4 Happiness Hacks to Free Your Inner Optimist
Do you ever look at happy people and think that they’re the lucky ones, that they have a charmed life? Or that they figured out some secret that somehow continues to elude you?
Here’s the truth: There’s no secret or charmed life. Happiness is a state of mind. And positivity is something we can practice—a skill we can learn.
Deciding to cultivate an optimistic outlook has benefits beyond just having a good time. Positive thinking builds the resilience that keeps us strong during difficult times. It helps us stay open to possibility, which means we’ll be able to see solutions and opportunities that a closed-off, negative perspective might easily miss.
Does this mean we have to commit to rose-colored glasses or deny that anything bad could ever happen? Nope. It means choosing to see the world as a series of doors, not dead ends.
Here are four happiness hacks that can help you tap your inner optimist and feel the effects of positivity in your life as early as today:
1. Flex Your Positive Muscle
Like building muscle, cultivating a positive outlook takes time and practice. Being an optimist doesn’t mean never having another negative thought. It means facing negative events with an open mind and being able to pivot when things don’t go your way. Reframe adversity—both big and small—as an opportunity to strengthen your positivity.
How: For every negative thought that pops up, practice coming up with one or two positive outcomes from it. In addition, whenever a situation arises that would normally cause a cascade of negativity, apply the "Trap It Map It Zap It" technique: Trap the negative feeling as soon as it arises, map it to the triggering thought, and then zap it by questioning the accuracy (“What evidence do I have to support this?”). Most of the time, you’ll find that your negativity took over and that things aren’t so bad. You can use that positivity muscle to push back on it and shift your mindset.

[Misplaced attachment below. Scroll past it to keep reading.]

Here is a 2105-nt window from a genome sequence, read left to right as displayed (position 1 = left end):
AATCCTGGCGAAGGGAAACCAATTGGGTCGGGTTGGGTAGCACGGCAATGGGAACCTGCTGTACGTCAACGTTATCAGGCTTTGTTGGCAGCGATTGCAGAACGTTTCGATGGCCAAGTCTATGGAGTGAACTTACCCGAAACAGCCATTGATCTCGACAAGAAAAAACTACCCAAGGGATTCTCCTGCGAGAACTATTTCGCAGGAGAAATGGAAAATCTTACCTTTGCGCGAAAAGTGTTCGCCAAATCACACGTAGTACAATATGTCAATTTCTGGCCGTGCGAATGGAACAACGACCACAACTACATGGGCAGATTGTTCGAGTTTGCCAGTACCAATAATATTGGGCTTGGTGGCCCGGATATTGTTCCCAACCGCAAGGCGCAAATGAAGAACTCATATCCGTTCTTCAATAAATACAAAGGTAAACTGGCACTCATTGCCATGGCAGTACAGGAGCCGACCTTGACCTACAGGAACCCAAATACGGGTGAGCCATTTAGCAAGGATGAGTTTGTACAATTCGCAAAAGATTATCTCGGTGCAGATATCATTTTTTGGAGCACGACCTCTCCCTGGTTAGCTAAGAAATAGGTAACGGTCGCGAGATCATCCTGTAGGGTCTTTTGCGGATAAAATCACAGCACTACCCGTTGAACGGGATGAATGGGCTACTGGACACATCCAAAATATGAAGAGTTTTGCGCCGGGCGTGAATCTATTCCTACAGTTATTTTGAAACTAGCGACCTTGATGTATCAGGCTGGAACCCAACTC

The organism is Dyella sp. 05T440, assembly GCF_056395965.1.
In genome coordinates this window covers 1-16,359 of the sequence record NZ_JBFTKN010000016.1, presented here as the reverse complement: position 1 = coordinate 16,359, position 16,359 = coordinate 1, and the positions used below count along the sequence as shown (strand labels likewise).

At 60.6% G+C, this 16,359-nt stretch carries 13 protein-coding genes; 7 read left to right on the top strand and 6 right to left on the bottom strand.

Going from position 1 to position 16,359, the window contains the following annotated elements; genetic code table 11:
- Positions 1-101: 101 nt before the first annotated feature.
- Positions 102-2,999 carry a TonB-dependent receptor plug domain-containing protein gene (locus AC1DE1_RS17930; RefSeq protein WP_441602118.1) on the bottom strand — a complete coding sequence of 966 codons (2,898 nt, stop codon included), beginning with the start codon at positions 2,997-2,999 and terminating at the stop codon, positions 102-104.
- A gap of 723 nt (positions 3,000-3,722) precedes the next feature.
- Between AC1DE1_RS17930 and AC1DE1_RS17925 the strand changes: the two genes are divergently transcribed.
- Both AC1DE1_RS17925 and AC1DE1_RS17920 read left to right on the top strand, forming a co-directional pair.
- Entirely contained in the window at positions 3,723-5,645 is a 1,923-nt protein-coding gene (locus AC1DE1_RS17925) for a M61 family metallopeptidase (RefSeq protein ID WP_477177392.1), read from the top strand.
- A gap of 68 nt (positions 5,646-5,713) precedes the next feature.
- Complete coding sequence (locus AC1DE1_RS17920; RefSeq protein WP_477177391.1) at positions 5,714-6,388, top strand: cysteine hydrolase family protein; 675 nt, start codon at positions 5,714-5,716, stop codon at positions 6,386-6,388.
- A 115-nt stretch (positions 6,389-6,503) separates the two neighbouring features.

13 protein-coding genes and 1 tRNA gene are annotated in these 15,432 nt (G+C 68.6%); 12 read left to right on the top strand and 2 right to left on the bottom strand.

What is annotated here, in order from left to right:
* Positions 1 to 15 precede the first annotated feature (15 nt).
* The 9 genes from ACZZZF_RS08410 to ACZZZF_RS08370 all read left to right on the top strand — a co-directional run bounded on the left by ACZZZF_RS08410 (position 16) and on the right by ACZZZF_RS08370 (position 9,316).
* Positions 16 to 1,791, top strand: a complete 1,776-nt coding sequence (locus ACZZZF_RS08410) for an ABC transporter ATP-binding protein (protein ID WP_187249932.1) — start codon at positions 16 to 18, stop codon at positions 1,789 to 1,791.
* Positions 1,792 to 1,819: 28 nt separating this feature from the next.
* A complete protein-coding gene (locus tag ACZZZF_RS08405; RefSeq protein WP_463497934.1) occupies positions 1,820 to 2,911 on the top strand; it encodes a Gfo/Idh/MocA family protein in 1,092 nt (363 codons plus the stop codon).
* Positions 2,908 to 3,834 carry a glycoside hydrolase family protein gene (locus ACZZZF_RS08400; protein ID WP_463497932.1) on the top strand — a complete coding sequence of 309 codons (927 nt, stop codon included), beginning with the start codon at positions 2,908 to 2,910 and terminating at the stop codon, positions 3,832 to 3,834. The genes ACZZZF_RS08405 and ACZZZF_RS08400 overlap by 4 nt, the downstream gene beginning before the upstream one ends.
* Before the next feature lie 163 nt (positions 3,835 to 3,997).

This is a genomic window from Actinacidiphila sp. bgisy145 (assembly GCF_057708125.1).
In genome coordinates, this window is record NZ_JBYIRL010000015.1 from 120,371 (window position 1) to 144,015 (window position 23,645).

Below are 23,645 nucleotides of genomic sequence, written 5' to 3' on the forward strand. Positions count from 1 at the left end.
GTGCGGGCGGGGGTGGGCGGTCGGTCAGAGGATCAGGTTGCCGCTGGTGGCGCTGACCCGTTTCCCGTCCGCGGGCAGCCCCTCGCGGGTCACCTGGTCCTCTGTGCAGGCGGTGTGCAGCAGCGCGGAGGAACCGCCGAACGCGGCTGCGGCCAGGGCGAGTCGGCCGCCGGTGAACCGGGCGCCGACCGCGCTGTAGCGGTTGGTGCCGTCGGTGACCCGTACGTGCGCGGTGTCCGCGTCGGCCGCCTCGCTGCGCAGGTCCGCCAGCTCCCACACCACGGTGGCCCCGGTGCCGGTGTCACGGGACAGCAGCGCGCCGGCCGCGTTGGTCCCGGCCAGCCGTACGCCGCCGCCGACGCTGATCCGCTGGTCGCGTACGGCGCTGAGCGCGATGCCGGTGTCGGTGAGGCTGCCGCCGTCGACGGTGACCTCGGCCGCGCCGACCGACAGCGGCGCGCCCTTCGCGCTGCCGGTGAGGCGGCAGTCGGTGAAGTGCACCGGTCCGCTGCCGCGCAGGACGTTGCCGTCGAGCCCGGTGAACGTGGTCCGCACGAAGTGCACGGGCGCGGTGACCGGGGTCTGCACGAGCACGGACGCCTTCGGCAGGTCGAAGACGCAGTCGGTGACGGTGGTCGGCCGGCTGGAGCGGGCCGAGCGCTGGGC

2. Make the Good Stuff Stick
The good stuff—a kind word, a nice meal, a compliment—often just passes through our consciousness like soup through a sieve. The key is to catch those positive experiences and give them some staying power. We do this by training our brain to recognize good feelings and develop a positive radar to scan the world for uplifting moments.
How: Try practicing the STAR, a technique we developed at meQuilibrium:
●︎ Scan for positive thoughts. Pay attention to the thoughts running through your mind and identify a positive one.
●︎ Tune into how you’re feeling. Notice how that good thought positively impacts your body, mind, thinking or mood.
●︎ Appreciate it. Take a moment to feel grateful for that person, act, or accomplishment. Studies show that a regular practice of gratitude directly impacts your emotional wellbeing.
●︎ Ride the wave of positivity. Relish the good thoughts and feelings that you’ve tuned into. Studies show that if you can stay in the zone for just 17 seconds, your brain will create new positive pathways, making seeing the good easier and more automatic over time.
3. Assume the Best of Other People
One of the greatest perks of being an optimist? Rich, rewarding relationships. Optimism encourages openness to new experiences and people. A practiced optimist gives others the benefit of the doubt, and expects to like people, until they give them a reason not to.
How: When you meet someone new, make the choice to see them as the potential to be a friend, someone whom you could learn from or whose company you might enjoy. See how differently that predisposes you to connection than, say, if you assume they’ll be boring. Same goes for existing relationships. Rather than assume that the friend who hasn’t returned your call doesn’t care about you, give him the benefit of the doubt and assume it has nothing to do with you (which nine out of 10 times is true).
4. Have a Giving Attitude
Giving has been shown, time and time again, to benefit the giver even more than the recipient. Research bears this out: Neal Krause of the University of Michigan followed nearly a thousand adults over a period of three years, and found that offering social support to others reduced their anxiety when they were under economic stress. Stephen Post wrote about this and other studies in his book, Why Good Things Happen to Good People, in which he cited a study that found that teens who are giving, hopeful, and socially effective are also happier, more active, involved, excited, challenged, and engaged than their counterparts.
When you give, you feel useful and valued—and this also helps you see the world through a positive lens. After all, in order to empower someone else, you have to believe that the effort is worth it. Can you think of a better way to define optimism?
How: Time and money are in need the world over. But don’t underestimate how valuable you can be to the people around you—by being a good listener, by telling someone how much you appreciate them, and by advocating for someone at work who could benefit from the support. And don’t be surprised when, as a result, you feel just a bit more spring in your step.
This article is by Terri Trespicio and originally appeared on meQuilibrium.
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